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The right to work is personal, not union

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Why don't unions like right to work? Because they lose their clout if they can't make people join them.

They don't seem very willing to answer certain questions. Questions such as, 'If unions are so good for workers, why must workers be compelled to join them?' Or, 'If unions are so good, why isn't it obvious that all workers would benefit from them?' Or, 'If this is all about the rights and dignity of the person, why not go all the way and let each person decide the matter for themselves?'

We fully realize that are difficulties involved in what would amount to mixed shops. Who negotiates for the non-union workforce within them? If the non-union employees get the same benefits as the unionized, ought not the unions be compensated?

We're not sure. If someone didn't ask you to speak for them yet gets similar pay and benefits, well, what of it? Did the union get them their job or give them their skills? This may at times be the case, but only after the union was in the position to grant such privileges. We know that the Ironworkers and the Electricians offer training programs sponsored by their unions, and, to be fair, that these programs are very good. Yet what if they hadn't been there to begin with? If someone got their job on their own, using their own skills and own wherewithal, what would they owe to a union?

<p>Perhaps some workers will be taken unfair advantage of by their employers. No doubt this will and has at times happened; yet no doubt also that at times the union will take advantage of its members as well. That point strikes us as a moral wash. If you're to raise a boogeyman solely for the sake of raising him, then you must grant that he might turn either way. He might harm those he is presumed to protect as much as anything else. He may be that fabled wolf in sheep's clothing.

Then we have the matter of why ought the majority rule in the workplace? Why ought fifty percent plus one have the right to make everyone else do what they wish done? That's all democracy in general means, let alone in the particular cases such as union shops. Why ought Bob Smith join a union simply because John Jones think he should?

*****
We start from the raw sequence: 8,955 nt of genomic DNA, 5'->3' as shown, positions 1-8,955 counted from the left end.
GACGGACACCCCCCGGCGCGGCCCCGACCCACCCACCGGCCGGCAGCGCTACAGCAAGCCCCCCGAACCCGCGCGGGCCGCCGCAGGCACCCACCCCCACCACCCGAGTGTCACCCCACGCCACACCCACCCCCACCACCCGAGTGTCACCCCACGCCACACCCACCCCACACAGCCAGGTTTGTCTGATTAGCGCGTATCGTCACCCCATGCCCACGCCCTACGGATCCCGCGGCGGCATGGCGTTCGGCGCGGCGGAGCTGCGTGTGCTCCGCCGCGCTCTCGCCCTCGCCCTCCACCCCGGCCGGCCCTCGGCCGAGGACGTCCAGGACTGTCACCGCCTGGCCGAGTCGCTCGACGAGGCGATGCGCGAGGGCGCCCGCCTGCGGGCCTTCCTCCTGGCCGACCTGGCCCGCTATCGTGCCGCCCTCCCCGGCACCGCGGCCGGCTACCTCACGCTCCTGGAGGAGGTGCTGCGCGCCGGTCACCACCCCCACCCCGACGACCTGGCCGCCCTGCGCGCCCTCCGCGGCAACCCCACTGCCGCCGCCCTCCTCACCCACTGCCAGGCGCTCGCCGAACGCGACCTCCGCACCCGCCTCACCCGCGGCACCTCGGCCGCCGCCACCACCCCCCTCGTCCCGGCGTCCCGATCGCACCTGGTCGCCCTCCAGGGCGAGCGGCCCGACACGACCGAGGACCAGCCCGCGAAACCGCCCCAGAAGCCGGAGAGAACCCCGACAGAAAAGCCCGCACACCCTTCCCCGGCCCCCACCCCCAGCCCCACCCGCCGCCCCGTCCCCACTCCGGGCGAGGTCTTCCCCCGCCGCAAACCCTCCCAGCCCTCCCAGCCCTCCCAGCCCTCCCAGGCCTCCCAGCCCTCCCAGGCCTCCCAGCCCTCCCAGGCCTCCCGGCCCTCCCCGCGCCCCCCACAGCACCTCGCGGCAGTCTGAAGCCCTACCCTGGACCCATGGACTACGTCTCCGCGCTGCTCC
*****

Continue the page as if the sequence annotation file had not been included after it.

And there's the rub. Why must any given worker join a union simply because a majority, even a decided majority within one plant or one industry, thinks he should? That's nothing more than the tyranny of the majority. It is, at the risk of hyperbole, the Divine Right of Kings under another guise. We rule, you follow, and don't ask questions.

To be sure, we risk the tyranny of the minority should we go the other way. Why ought the minority hold the majority back? Certainly there are times when this is the case. We cannot have viable nations should the minority vote hold a true and absolute veto over all things faced by the body politic. But the minority, in the case of unionization anyway, is nothing like what we find on a national level. Only on the national level are we dealing with a nation as a whole, on issues of general consequence. In the cases of simple human employment, we are dealing with persons directly. We are dealing with issues of who can work where, and why.

That is the trump card. When we think of who should work where and why, we are in perhaps the most exact sense dealing with individual rights. Why should anyone be excluded from competition in a given workforce merely because the guild which presumes (and we must stress the term presumes) to speak for him claims the authority, on its own authority, to speak for the person?

That is the real question. Does anyone have the inalienable right to speak for someone else on the terms of his employment? And the answer to that tells us why Michigan must be a right work state.

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